Alan Menken

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"Beauty and The Beast"

The legacy of “Beauty and the Beast” is forever linked with the last days of Howard Ashman. When we started writing our songs Howard’s health issues were something he was keeping secret. AIDS was a death sentence, both physically and professionally. But, as we worked on our songs, his angst, his anger and his anxiety would create an unbearable writing and demoing process. The smallest issues would become magnified into personal crises. And I didn’t understand why. Then, following our Oscar wins for “The Little Mermaid”, Howard let me in on what was happening and, from that point forward, as heavily as his impending mortality weighed on us, we were united in understanding the road ahead. The score is forever tinged with the idea of undying love and the movie was deepened by the personal drama that was being played out behind the scenes.

—Alan Menken

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"Mean Green Mother From Outer Space"

This was our first foray into the world of movie-musicals, pre-dating “The Little Mermaid” by a few years. Howard and I wrote a new song for Audrey 2, called “Mean Green Mother From Outer Space”. And we rewrote “(Don’t It Go To Show) You Never Know” as “Some Fun Now”. Other than those songs, the entire score was from our Off-Broadway musical. So it was quite a shock when our film’s “dramatic underscore” composer, Miles Goodman, received a Golden Globe “Best Musical Score” nomination for his 8 minutes of adaptation of my music. It turned out that, as the composer of a work that was presented first on the stage, I was ineligible for that honor. Thank God the music branch of the Academy of Motion Picture Arts and Sciences rectified that situation by nominating “Mean Green Mother”. We didn’t win. But we got our first taste of the Oscars. And I was determined that, in the future, whenever possible, I would compose the dramatic underscore for my own film musicals.

—Alan Menken

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"Colors Of The Wind"

There were so many fantastic opportunities that came from my involvement with “Pocahontas”. But, above all the others, I would say that collaborating with Stephen Schwartz was the most important one. I had no idea how having a fellow-composer writing my song lyrics would work out. To say the least, it was fantastic. Our first song together was “Colors of the Wind”. Quite a first effort! We had fun. We sparked each other’s creativity. And our writing partnership has only grown since then; as evidenced by “The Hunchback of Notre Dame” and “Enchanted”.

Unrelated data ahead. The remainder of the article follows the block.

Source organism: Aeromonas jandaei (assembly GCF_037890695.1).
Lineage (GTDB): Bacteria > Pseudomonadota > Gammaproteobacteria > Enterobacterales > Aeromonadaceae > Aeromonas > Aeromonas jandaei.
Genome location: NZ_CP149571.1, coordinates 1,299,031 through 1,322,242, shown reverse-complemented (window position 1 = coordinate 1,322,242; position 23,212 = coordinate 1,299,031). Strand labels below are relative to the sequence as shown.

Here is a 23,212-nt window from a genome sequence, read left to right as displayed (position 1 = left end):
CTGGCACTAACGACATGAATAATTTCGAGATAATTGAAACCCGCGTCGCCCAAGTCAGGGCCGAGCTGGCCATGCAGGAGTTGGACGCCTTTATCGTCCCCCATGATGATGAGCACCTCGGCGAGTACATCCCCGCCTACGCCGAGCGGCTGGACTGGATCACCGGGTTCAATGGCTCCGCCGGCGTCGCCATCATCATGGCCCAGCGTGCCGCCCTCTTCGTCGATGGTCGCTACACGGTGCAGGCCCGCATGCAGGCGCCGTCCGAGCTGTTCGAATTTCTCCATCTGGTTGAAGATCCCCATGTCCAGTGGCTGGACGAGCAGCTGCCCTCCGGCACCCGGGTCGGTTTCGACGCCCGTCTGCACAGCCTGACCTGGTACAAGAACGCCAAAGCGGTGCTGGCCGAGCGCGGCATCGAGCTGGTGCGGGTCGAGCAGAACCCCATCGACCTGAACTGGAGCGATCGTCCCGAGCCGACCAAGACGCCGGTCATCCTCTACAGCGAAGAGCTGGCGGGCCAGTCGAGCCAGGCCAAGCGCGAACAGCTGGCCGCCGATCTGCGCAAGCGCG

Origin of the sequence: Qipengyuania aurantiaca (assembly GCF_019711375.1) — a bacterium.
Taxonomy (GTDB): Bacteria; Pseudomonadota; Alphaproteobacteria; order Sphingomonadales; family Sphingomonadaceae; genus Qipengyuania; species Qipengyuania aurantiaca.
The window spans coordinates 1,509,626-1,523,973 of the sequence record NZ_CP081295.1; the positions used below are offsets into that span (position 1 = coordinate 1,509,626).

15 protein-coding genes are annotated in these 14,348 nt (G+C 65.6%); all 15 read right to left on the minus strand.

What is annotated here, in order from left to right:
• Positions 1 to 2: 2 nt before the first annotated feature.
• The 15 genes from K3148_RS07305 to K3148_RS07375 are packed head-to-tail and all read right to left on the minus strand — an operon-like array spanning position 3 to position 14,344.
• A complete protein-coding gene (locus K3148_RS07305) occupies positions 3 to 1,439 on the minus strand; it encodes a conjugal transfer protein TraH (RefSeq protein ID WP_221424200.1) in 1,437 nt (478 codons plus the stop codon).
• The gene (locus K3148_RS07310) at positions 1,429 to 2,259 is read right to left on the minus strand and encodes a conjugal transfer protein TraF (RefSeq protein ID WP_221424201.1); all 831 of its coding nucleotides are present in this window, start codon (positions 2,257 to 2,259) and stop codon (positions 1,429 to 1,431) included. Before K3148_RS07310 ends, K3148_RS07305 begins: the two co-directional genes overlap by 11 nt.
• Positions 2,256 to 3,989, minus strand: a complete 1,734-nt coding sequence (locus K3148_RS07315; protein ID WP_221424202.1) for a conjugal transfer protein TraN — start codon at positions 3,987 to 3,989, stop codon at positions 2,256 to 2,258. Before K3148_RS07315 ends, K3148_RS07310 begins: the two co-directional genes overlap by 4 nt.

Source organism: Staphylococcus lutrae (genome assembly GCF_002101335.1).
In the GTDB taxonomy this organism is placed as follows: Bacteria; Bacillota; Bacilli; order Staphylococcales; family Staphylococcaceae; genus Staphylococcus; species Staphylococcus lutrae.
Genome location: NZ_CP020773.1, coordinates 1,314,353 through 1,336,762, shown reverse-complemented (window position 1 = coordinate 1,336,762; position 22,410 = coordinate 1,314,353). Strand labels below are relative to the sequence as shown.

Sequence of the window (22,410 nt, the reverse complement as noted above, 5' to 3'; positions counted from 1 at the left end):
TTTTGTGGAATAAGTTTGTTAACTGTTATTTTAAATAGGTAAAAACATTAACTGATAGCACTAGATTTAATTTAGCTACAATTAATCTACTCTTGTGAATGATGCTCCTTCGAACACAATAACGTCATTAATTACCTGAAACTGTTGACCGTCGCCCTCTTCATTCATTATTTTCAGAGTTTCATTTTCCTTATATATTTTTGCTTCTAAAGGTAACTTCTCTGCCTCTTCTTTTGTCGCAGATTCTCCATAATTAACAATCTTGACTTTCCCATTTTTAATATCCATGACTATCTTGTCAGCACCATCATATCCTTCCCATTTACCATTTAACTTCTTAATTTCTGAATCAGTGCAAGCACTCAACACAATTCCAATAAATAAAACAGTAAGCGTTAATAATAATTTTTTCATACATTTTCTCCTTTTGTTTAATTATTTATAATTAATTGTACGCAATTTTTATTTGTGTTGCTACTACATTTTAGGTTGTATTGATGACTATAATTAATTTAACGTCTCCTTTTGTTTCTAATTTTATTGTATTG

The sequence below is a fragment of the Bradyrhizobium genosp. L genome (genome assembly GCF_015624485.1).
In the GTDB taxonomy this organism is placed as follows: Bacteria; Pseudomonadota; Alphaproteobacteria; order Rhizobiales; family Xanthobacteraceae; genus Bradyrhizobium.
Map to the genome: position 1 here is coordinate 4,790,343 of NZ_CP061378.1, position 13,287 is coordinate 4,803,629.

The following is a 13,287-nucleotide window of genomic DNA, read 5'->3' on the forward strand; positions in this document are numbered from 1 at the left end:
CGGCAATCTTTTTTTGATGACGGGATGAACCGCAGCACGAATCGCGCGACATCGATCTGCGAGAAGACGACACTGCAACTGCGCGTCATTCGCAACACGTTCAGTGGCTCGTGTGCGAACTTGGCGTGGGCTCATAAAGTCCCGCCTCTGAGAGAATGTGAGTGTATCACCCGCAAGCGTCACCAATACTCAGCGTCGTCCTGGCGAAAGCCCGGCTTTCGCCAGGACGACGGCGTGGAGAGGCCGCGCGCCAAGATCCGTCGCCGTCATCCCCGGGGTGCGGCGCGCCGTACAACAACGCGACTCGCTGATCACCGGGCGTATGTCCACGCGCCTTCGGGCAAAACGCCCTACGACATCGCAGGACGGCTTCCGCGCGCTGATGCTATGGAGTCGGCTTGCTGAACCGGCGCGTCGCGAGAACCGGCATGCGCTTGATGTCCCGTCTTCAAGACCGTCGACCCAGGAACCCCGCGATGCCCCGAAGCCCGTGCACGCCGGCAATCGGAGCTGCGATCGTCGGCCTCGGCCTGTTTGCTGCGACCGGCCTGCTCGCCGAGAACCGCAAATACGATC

—Alan Menken

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"That's How You Know"

Just when I thought my career at Disney Animation was over, along came this perfect conceit for a combination animation / live-action musical. The idea of an animated ingénue finding herself in modern-day New York City was a perfect way to resurrect musical styles from all the Disney eras in one score. Of course, I was already the poster boy for one of those eras and years were spent trying to find other writers to do their “Alan Menken” pastiche. That made it so satisfying when Kevin Lima met with me and asked if I would write this score.

—Alan Menken

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"Friend Like Me"

Along with “The Little Mermaid”,” Aladdin” was started right at the beginning of my relationship with Disney animation. Howard Ashman and I wrote an entire version of the score that was shelved and put back into development. When it re-emerged, only two of those songs remained: "Friend Like Me" and "Arabian Nights". "Prince Ali" came shortly before Howard's passing. And, after a brief flirtation with writing the lyrics myself ("You Can Count On Me") I began a new collaboration with Tim Rice, which resulted in "One Jump Ahead" and "A Whole New World". With me also having to assume the role of music producer alone, the film of “Aladdin” was a huge growth experience for me.

—Alan Menken

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"Under The Sea"

As a kid who grew up on Disney animated musicals, I could never have imagined that I would someday be the composer of 10 Disney film musicals. And I have to thank my amazing and brilliant late-collaborator, Howard Ashman, for this coming about. As great as being offered Disney’s “The Little Mermaid” as a project to write was, the real excitement for me was being re-teamed with Howard for our first project together since our Off-Broadway days. We had been apart for a while. Howard directed and wrote on "Smile" with Marvin Hamlisch. I wrote “Kicks: The Showgirl Musical” with “Dreamgirls” writer, Tom Eyen. And, ironic as it seems, after what Mermaid has come to mean in the world, I will always consider it as our follow-up to “Little Shop of Horrors”.

—Alan Menken

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"King Of New York"

“You put your work out there, see what comes and move on.” That’s what I always say about not getting attached to results. It’s all about process. I loved the work that we did on the movie of Newsies. On the strength of songs like “Carrying the Banner” and “Santa Fe”, Disney moved forward with the film musical. And it went nowhere. I let it go, but somehow, a generation of kids remained attached to it. And now over 20 years later, it’s a hit on Broadway and it’s earned me a Tony Award for Best Score. Go figure…

—Alan Menken

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